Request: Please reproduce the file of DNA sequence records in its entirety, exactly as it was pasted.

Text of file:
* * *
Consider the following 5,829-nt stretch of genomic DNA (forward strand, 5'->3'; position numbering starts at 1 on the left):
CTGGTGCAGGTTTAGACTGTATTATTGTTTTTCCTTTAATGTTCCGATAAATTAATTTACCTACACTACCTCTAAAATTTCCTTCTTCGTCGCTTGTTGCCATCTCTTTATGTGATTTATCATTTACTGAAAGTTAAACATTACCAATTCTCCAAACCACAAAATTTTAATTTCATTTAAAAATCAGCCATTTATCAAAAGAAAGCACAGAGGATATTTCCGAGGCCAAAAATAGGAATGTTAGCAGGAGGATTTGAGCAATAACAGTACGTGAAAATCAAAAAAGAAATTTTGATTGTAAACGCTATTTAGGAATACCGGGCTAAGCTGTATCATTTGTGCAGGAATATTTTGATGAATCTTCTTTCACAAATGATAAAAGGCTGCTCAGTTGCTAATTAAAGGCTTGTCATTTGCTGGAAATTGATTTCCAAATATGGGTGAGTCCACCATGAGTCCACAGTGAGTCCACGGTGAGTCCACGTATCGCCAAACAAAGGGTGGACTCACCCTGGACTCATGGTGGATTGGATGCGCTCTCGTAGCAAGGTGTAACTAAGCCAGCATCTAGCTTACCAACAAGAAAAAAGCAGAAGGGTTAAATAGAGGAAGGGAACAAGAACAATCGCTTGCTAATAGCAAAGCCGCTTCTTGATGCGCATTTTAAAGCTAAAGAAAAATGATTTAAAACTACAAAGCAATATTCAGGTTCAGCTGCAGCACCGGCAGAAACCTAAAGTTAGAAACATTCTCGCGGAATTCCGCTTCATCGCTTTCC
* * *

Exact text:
Consider the following 5,829-nt stretch of genomic DNA (forward strand, 5'->3'; position numbering starts at 1 on the left):
CTGGTGCAGGTTTAGACTGTATTATTGTTTTTCCTTTAATGTTCCGATAAATTAATTTACCTACACTACCTCTAAAATTTCCTTCTTCGTCGCTTGTTGCCATCTCTTTATGTGATTTATCATTTACTGAAAGTTAAACATTACCAATTCTCCAAACCACAAAATTTTAATTTCATTTAAAAATCAGCCATTTATCAAAAGAAAGCACAGAGGATATTTCCGAGGCCAAAAATAGGAATGTTAGCAGGAGGATTTGAGCAATAACAGTACGTGAAAATCAAAAAAGAAATTTTGATTGTAAACGCTATTTAGGAATACCGGGCTAAGCTGTATCATTTGTGCAGGAATATTTTGATGAATCTTCTTTCACAAATGATAAAAGGCTGCTCAGTTGCTAATTAAAGGCTTGTCATTTGCTGGAAATTGATTTCCAAATATGGGTGAGTCCACCATGAGTCCACAGTGAGTCCACGGTGAGTCCACGTATCGCCAAACAAAGGGTGGACTCACCCTGGACTCATGGTGGATTGGATGCGCTCTCGTAGCAAGGTGTAACTAAGCCAGCATCTAGCTTACCAACAAGAAAAAAGCAGAAGGGTTAAATAGAGGAAGGGAACAAGAACAATCGCTTGCTAATAGCAAAGCCGCTTCTTGATGCGCATTTTAAAGCTAAAGAAAAATGATTTAAAACTACAAAGCAATATTCAGGTTCAGCTGCAGCACCGGCAGAAACCTAAAGTTAGAAACATTCTCGCGGAATTCCGCTTCATCGCTTTCC